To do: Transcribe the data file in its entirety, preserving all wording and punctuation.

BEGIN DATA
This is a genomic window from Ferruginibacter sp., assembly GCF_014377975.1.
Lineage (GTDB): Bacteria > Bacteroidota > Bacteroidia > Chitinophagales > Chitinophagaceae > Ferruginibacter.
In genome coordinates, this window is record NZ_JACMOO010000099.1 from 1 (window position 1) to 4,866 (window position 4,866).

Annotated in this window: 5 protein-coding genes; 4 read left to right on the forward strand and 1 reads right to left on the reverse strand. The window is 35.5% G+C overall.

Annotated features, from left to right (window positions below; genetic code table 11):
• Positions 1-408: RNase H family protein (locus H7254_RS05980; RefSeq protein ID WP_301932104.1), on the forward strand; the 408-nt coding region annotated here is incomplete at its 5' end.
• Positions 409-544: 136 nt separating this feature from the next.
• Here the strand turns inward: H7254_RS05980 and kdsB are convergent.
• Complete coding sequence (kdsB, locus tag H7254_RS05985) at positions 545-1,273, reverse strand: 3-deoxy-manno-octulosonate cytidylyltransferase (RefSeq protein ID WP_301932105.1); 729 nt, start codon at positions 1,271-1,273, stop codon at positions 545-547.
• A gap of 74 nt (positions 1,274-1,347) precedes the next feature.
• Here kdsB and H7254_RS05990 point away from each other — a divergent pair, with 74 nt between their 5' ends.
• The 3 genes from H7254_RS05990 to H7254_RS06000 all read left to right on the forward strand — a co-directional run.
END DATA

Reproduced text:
This is a genomic window from Ferruginibacter sp., assembly GCF_014377975.1.
Lineage (GTDB): Bacteria > Bacteroidota > Bacteroidia > Chitinophagales > Chitinophagaceae > Ferruginibacter.
In genome coordinates, this window is record NZ_JACMOO010000099.1 from 1 (window position 1) to 4,866 (window position 4,866).

Annotated in this window: 5 protein-coding genes; 4 read left to right on the forward strand and 1 reads right to left on the reverse strand. The window is 35.5% G+C overall.

Annotated features, from left to right (window positions below; genetic code table 11):
• Positions 1-408: RNase H family protein (locus H7254_RS05980; RefSeq protein ID WP_301932104.1), on the forward strand; the 408-nt coding region annotated here is incomplete at its 5' end.
• Positions 409-544: 136 nt separating this feature from the next.
• Here the strand turns inward: H7254_RS05980 and kdsB are convergent.
• Complete coding sequence (kdsB, locus tag H7254_RS05985) at positions 545-1,273, reverse strand: 3-deoxy-manno-octulosonate cytidylyltransferase (RefSeq protein ID WP_301932105.1); 729 nt, start codon at positions 1,271-1,273, stop codon at positions 545-547.
• A gap of 74 nt (positions 1,274-1,347) precedes the next feature.
• Here kdsB and H7254_RS05990 point away from each other — a divergent pair, with 74 nt between their 5' ends.
• The 3 genes from H7254_RS05990 to H7254_RS06000 all read left to right on the forward strand — a co-directional run.